Content starts here
AARP AARP States New York Money

New York’s Medicare Savings Program Set to Expand

Michael Mace, 81, estimates the Medicare Savings Program and Medicare Part D Extra Help program have saved him thousands of dollars, allowing him to stay in his Manhattan apartment where he's lived for 44 years.
Photo by Natalie Keyssar

Tens of thousands of older New Yorkers could soon get help paying their Medicare premiums, copays, deductibles and other out-of-pocket expenses because of the recent expansion of a program that helps low- and moderate-income older adults afford essential health care.

As part of the fiscal 2023 budget enacted this year, state lawmakers broadened who can qualify for New York’s Medicare Savings Program.

Advocates have worked to expand the program for 25 years and are urging those who are eligible to sign up, says Beth Finkel, AARP New York state director.

“There’s a reason these benefits are there—because people need them, and people shouldn’t be shy about taking advantage of what has been created with them in mind,” Finkel says. “We want people to have better lives.”

Starting Jan. 1, New Yorkers 65 and over with incomes of up to 186 percent of the federal poverty level ($2,107 per month for an individual in 2022) will qualify for the program. Currently, the limit is 135 percent of the federal poverty level ($1,549 monthly for a single person).

As of Aug. 31, more than 715,000 New Yorkers were enrolled in the Medicare Savings Program, state data shows. The nonprofit Medicare Rights Center, a consumer service organization, estimates that up to 300,000 more people could now qualify.

The program covers at least the standard Medicare Part B (medical insurance) premium, now about $170 a month. But many people may get help paying other costs, depending on their income.

New York is among at least 15 states and the District of Columbia to increase income limits or eliminate asset requirements for the Medicare Savings Program.

Informing New Yorkers

Many older adults on Medicare still face high out-of-pocket costs that can limit their access to the health care they need. In 2018, people with traditional Medicare spent an average of $6,168 on insurance premiums and medical services annually, according to a 2021 national AARP report.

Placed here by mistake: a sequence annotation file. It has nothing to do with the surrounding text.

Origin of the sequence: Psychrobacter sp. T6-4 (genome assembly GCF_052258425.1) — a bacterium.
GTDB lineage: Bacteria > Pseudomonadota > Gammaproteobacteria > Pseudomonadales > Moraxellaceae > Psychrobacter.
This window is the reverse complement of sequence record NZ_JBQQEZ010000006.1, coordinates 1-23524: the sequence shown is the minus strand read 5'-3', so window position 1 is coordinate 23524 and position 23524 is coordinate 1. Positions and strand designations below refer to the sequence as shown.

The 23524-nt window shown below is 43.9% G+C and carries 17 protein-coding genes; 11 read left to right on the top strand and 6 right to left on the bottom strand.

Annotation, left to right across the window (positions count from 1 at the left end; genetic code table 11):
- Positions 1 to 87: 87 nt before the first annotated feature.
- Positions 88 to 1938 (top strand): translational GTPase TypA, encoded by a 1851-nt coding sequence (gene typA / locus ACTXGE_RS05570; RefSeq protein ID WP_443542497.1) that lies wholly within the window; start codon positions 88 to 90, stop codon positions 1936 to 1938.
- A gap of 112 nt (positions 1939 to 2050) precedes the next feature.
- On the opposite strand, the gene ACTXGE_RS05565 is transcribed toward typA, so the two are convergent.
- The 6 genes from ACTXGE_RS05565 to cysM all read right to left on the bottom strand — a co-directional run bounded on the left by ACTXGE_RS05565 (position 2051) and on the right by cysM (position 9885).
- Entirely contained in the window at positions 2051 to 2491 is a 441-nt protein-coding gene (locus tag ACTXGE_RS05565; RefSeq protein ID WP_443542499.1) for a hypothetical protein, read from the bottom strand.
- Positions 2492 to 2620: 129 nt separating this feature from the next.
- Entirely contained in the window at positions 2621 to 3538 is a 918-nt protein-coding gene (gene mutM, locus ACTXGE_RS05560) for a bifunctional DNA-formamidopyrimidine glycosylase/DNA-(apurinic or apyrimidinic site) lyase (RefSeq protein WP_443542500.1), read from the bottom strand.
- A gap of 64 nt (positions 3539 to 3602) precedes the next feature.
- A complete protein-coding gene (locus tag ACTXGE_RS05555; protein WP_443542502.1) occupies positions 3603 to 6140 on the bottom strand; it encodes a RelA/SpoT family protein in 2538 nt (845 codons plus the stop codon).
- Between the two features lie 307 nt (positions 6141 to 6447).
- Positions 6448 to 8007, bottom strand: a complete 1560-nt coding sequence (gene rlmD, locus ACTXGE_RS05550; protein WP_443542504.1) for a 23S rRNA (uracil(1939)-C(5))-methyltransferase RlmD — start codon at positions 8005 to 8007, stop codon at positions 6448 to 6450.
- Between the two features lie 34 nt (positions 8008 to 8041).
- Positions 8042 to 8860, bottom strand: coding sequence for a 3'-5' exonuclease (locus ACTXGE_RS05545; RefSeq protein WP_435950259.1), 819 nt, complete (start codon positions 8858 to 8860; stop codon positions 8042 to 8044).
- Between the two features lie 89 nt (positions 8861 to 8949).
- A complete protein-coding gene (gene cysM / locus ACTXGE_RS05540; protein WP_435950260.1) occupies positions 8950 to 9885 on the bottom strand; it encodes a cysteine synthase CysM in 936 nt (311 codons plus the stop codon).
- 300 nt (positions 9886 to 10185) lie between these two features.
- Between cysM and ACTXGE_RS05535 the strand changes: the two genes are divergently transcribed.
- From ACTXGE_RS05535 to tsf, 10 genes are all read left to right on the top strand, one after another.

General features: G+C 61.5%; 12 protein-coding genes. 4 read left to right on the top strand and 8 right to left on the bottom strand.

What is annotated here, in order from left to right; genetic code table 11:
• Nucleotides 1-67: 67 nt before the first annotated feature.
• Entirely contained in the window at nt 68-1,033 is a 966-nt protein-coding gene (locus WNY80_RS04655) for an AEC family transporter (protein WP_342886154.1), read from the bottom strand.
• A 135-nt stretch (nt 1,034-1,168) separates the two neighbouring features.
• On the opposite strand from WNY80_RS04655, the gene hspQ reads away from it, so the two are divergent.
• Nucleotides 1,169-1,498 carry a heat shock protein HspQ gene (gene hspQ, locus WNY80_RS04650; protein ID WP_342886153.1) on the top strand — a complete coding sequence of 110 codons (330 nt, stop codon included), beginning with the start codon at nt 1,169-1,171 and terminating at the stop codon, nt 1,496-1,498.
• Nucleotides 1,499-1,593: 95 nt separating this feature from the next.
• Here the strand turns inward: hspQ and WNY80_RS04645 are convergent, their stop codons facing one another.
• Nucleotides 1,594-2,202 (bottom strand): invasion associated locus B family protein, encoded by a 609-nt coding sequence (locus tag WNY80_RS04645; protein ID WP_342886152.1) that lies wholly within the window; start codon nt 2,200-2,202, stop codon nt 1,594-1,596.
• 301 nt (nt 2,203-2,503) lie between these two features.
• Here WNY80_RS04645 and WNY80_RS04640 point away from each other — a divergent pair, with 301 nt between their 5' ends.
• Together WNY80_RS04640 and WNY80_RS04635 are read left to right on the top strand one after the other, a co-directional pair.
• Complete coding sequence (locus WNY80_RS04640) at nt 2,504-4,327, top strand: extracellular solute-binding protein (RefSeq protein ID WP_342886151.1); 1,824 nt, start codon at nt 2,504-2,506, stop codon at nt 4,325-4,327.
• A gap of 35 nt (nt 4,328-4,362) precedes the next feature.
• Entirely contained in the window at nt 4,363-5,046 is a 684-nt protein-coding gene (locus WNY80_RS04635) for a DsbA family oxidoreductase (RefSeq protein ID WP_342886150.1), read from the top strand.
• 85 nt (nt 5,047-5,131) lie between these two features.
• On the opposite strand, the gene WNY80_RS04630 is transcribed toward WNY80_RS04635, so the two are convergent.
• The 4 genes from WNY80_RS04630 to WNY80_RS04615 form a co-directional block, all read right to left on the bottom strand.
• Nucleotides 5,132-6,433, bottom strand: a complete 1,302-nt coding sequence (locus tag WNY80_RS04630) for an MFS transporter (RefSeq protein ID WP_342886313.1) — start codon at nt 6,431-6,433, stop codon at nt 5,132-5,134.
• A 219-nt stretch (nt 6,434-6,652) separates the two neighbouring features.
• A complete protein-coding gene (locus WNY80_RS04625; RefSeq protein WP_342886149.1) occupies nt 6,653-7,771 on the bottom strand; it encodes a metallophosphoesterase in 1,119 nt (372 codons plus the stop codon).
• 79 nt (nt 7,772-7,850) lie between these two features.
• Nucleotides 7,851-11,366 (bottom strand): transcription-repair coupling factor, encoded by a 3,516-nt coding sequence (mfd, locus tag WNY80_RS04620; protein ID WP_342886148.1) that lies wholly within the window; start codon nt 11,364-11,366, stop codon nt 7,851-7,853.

The Medicare Savings Program is a lifeline for many older adults, says state Sen. Rachel May (D-Syracuse), who backed the measure to expand the program. It was part of a $20 billion, multiyear health care package.

“That’s why increasing coverage and affordability for seniors ... was so important,” May says.

Those enrolled also automatically qualify for Extra Help, the federal program that helps pay most Medicare prescription drug (Part D) costs.

Michael Mace, 81, estimates the two programs have saved him thousands of dollars—allowing him to stay in the New York City apartment he’s called home for 44 years. The retired actor/manager learned about it four years ago from his pharmacist.

“I stumbled on it by accident because of drug costs,” says Mace, who takes medication for his eyes and heart.

Nationally, studies have shown that enrollment in Medicare Savings Programs have historically been low, in part because many people don’t know they exist. The Medicare Rights Center is hosting events to help them sign up.

For more information, contact New York’s Health Insurance Information Counseling and Assistance Program (HIICAP) at 800-701-0501, the Medicare Rights Center at 800-333-4114 or your local social services agency.

Donna Liquori is a writer living in Albany.

Original Medicare vs. Medicare Advantage — AARP

For More on Medicare

About AARP New York
Contact information and more from your state office. Learn what we are doing to champion social change and help you live your best life.